"In the instances we are aware of, the TEIs' control systems identified these matters. However, this was at varying times after the frauds had already been committed."
The report said all universities had strong balance sheets and ended 2019 in improved financial position compared to 2018.
It said wānanga had strong balance sheets, and had no indicators of financial stress at the end of 2019, although Te Wānanga o Aotearoa was "significantly behind" in terms of the number of students it had been funded for in 2020.
The reports said eight polytechnics, including Otago, Whitireia, and Wintec in Hamilton, had less money available in cash and cash equivalents than their short-term liabilities.
Otago Polytechnic criticised for Japan trip
The report criticised Otago Polytechnic for sending 21 staff on a trip to Japan in April 2019 to renew a memorandum of understanding with the International College of Technology Kanazawa.
The polytechnic had said the trip helped staff gain better cultural understanding of their international students.
"We questioned the size of the party (21 people) that travelled to Japan. Many of these people worked in support roles, such as administration and finance. In our view, the formal business case for the trip lacked a robust reason for including so many staff. When we reviewed the itinerary for the trip, we found that most of the activities were similar to sightseeing and cultural experience tours," the report said.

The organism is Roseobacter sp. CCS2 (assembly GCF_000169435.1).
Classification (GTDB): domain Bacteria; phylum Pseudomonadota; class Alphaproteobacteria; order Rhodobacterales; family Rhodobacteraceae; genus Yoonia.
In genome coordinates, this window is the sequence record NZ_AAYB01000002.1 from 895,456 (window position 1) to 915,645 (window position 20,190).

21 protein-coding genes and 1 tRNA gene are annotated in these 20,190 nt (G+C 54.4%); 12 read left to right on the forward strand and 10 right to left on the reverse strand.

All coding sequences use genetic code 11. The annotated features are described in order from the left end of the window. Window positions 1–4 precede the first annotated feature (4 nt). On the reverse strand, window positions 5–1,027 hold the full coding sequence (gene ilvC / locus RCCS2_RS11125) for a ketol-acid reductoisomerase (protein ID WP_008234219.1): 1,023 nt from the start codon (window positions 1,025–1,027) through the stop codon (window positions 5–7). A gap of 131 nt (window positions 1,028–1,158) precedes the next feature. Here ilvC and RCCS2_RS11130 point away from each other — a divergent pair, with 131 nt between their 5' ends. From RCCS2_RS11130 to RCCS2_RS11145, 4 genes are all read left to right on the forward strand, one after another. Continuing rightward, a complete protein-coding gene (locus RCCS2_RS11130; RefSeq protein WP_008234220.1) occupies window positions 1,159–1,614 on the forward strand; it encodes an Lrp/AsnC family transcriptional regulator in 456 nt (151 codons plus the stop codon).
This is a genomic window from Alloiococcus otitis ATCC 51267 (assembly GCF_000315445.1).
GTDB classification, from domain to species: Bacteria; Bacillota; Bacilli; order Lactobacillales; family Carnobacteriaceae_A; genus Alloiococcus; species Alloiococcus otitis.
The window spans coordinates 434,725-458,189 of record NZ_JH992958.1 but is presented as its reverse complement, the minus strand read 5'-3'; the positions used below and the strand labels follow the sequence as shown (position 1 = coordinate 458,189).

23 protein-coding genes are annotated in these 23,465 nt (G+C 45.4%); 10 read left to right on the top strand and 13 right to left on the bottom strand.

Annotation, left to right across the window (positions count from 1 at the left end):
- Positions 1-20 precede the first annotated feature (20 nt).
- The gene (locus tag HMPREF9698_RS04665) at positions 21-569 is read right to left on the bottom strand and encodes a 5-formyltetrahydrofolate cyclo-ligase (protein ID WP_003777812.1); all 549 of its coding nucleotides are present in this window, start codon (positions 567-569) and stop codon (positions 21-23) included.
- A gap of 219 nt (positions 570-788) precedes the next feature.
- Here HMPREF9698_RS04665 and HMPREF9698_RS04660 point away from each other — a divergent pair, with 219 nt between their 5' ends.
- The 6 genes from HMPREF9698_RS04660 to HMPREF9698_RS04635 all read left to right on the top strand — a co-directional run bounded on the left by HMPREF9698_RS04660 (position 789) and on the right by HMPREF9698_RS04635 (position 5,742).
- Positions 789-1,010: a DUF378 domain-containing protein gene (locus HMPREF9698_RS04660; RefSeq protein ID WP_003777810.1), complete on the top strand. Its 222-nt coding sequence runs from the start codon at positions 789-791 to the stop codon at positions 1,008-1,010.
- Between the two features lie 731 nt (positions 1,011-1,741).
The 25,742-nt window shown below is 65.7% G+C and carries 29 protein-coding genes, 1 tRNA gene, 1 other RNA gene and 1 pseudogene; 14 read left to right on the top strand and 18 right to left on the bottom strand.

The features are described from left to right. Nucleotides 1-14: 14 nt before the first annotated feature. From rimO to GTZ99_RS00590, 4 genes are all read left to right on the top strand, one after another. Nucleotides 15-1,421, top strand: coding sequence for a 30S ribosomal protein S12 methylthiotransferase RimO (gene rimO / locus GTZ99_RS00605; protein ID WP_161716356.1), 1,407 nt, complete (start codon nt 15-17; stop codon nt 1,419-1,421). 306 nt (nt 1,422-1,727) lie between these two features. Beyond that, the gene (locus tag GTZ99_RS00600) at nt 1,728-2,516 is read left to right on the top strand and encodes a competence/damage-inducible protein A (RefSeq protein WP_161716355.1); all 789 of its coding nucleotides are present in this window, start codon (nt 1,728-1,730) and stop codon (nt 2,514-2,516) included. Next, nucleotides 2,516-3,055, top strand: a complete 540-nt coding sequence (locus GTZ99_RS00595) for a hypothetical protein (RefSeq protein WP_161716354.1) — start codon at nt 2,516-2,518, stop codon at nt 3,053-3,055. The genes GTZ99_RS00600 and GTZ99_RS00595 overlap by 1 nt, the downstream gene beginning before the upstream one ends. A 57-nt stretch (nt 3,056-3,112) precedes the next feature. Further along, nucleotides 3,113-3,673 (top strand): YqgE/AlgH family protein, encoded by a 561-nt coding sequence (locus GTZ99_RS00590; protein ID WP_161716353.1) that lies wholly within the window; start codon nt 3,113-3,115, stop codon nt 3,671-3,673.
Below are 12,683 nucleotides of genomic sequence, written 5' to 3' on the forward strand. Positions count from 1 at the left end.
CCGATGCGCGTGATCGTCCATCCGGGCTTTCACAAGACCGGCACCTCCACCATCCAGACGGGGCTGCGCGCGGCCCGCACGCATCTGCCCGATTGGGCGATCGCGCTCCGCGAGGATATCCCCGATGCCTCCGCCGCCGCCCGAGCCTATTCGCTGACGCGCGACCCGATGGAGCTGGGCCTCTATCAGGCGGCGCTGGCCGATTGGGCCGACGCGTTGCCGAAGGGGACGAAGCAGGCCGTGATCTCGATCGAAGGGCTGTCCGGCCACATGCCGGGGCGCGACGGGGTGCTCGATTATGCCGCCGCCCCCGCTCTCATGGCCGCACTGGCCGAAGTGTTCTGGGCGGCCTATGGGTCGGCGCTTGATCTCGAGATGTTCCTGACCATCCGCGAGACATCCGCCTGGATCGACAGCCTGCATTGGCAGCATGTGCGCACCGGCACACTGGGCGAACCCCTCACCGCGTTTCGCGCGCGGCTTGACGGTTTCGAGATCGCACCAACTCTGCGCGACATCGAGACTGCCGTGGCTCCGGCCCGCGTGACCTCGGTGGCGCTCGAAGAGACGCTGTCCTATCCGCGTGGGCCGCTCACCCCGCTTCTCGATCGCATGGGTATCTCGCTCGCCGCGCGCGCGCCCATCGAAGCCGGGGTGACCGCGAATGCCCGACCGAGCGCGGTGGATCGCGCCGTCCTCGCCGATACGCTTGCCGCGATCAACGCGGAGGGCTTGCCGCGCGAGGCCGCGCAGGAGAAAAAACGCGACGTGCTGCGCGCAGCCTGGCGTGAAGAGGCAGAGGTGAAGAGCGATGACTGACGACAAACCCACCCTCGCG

It said the polytechnic paid at least $2000 per person and some staff also used polytechnic funding for staff training.
"Staff contributed only once the costs were more than the polytechnic's contribution and their professional development allocation. On average, staff paid for about half of the costs. However, a small number of staff were deemed to be working full time on the trip and did not pay for any of the costs," the report said.
"In our view, if there was a clear business justification, the Polytechnic could have sent a small number of staff and asked those staff to provide cultural training when they returned. This would be a more usual way to use learning and development funds."
The report said the polytechnic had previously run similar trips under similar arrangements, but confirmed that with a change in chief executive, a new board, and a review of policies, such a trip would not occur again.